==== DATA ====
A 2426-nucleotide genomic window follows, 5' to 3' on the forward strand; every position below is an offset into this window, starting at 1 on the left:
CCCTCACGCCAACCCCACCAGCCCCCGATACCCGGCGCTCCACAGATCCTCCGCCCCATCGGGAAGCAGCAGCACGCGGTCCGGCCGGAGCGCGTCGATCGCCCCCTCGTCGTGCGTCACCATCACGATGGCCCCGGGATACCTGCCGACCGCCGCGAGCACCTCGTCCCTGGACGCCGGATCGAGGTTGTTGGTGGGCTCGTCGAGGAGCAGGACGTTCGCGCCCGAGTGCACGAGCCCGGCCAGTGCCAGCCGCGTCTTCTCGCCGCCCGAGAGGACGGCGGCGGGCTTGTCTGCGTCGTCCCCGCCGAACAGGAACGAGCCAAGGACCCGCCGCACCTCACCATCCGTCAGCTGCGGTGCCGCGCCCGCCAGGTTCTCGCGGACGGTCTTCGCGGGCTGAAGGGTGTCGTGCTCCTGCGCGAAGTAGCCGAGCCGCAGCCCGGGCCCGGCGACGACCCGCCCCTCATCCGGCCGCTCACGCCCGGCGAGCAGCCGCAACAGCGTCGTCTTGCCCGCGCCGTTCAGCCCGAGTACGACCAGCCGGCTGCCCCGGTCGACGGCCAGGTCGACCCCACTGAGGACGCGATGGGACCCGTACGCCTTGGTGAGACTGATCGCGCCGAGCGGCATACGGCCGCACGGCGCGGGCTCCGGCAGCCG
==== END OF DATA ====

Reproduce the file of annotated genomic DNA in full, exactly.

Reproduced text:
A 2426-nucleotide genomic window follows, 5' to 3' on the forward strand; every position below is an offset into this window, starting at 1 on the left:
CCCTCACGCCAACCCCACCAGCCCCCGATACCCGGCGCTCCACAGATCCTCCGCCCCATCGGGAAGCAGCAGCACGCGGTCCGGCCGGAGCGCGTCGATCGCCCCCTCGTCGTGCGTCACCATCACGATGGCCCCGGGATACCTGCCGACCGCCGCGAGCACCTCGTCCCTGGACGCCGGATCGAGGTTGTTGGTGGGCTCGTCGAGGAGCAGGACGTTCGCGCCCGAGTGCACGAGCCCGGCCAGTGCCAGCCGCGTCTTCTCGCCGCCCGAGAGGACGGCGGCGGGCTTGTCTGCGTCGTCCCCGCCGAACAGGAACGAGCCAAGGACCCGCCGCACCTCACCATCCGTCAGCTGCGGTGCCGCGCCCGCCAGGTTCTCGCGGACGGTCTTCGCGGGCTGAAGGGTGTCGTGCTCCTGCGCGAAGTAGCCGAGCCGCAGCCCGGGCCCGGCGACGACCCGCCCCTCATCCGGCCGCTCACGCCCGGCGAGCAGCCGCAACAGCGTCGTCTTGCCCGCGCCGTTCAGCCCGAGTACGACCAGCCGGCTGCCCCGGTCGACGGCCAGGTCGACCCCACTGAGGACGCGATGGGACCCGTACGCCTTGGTGAGACTGATCGCGCCGAGCGGCATACGGCCGCACGGCGCGGGCTCCGGCAGCCG